Taking On Dams on Maine's Royal River | Conservation Law Foundation

Taking On Dams on Maine’s Royal River

CLF puts mill owner and Town of Yarmouth on notice that blocked fish passage violates Clean Water Act

Sean Mahoney | @SeanCLF

The Royal River runs about 30 miles from its headwaters in New Gloucester, Maine, to its outlet in Casco Bay in Yarmouth. Like many of New England’s coastal rivers, the Royal drove vital economic growth during the region’s industrial era, when dams built along its route harnessed water to power mills, tanneries, and more.

While those industries are gone, two of the Royal’s dams remain: the East Elm Street and Bridge Street dams, both in Yarmouth. They’re old and in disrepair and are wreaking havoc on the local ecosystem. The fish ladders built to allow native fish like river herring and shad to move upriver every spring to spawn have been blocked for years, causing precipitous drops in the populations of those species in the Royal’s watershed.

A collapse in river herring and shad is not an isolated event – healthy populations of these fish boost the entire ecosystem as well as Maine’s marine economy. That’s why CLF is taking action, putting the owner of the Sparhawk Mill and the Town of Yarmouth on notice that if they don’t take urgent action to restore the fish ladders, we will take them to court for violating the Clean Water Act.

Saving Keystone Species Supports Our Environment and Economy

CLF has long worked to restore fish passage on New England’s coastal rivers, which were dammed stem to stern during the 1700s and 1800s. An estimated 1,000 dams still exist on Maine’s rivers alone.

Restoring fish passage (and fish populations) isn’t important just for the sake of the targeted fish alone. “Keystone” species, such as river herring, provide food sources that sustain healthy coastal and marine ecosystems. River herring support eagle, osprey, cod, striped bass, and tuna populations, and also serve as bait for sport, lobster, and commercial fishing.

We are already seeing our work paying off. On the St. Croix River in northern Maine, CLF and our partners forced the LePage administration to reopen fish passage for alewives. As a result, the number of alewives spawning upriver has increased from 52 in 2014 to nearly 200,000 this year, with several more weeks to go in the migration season.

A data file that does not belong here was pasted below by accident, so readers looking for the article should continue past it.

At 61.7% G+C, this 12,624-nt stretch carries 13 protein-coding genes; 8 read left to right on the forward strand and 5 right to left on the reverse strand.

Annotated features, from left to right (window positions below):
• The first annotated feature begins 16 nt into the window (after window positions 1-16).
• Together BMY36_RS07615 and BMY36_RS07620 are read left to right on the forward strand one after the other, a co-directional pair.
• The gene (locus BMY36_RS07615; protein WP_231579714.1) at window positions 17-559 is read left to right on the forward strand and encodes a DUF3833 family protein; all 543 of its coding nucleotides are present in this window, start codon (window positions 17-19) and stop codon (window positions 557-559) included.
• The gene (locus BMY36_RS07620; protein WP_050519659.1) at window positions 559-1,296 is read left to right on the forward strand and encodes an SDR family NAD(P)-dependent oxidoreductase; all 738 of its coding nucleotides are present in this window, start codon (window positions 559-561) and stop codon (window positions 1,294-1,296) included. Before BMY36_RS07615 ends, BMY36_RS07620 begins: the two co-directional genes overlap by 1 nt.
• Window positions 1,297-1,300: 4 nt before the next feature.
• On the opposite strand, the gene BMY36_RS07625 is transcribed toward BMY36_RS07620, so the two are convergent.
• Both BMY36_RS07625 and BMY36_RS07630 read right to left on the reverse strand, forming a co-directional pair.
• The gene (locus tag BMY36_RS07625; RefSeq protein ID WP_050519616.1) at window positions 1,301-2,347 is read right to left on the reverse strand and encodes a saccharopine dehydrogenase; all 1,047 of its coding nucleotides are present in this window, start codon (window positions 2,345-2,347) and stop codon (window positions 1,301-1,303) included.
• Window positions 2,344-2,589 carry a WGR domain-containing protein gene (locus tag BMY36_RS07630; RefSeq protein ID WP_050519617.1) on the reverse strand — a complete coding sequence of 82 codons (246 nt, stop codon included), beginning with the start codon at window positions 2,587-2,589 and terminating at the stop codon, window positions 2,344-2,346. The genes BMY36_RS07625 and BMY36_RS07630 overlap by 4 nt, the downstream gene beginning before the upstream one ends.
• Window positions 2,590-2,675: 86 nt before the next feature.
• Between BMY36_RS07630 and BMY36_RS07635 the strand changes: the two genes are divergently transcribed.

On the Presumpscot River in Westbrook, the Saccarappa Dam will be removed as part of a settlement agreement CLF and others reached with the dam owner. Removal of the first dam on the river in 2003, the Smelt Hill Dam, opened up the river from Casco Bay to Westbrook and, as you can see, the fish love it.

Restarting Stalled Action on the Royal River

The Royal River is the latest backdrop in this ongoing drive to protect and restore Maine’s river and marine ecosystems. Environmental advocates have long wanted the East Elm Street and Bridge Street dams either repaired or removed. The Town of Yarmouth, which owns the dams and the fishway, has explored options for removing them in recent years, but those efforts ultimately stalled.

CLF’s potential lawsuit is likely to jumpstart stalled action, as detailed in this recent story. We hope to meet the Town and the owner and manager of the Sparhawk Mill – which holds the permit requiring the blocked fishway to function – at the negotiating table so that together we can develop a solution that meets the needs of all parties. But we are prepared to see the case through to court if necessary to restore fish passage.

Maine’s historic rivers – and the communities, people, and species that depend on them – deserve better than to be abandoned to neglect and disrepair.




Restoring Alewives

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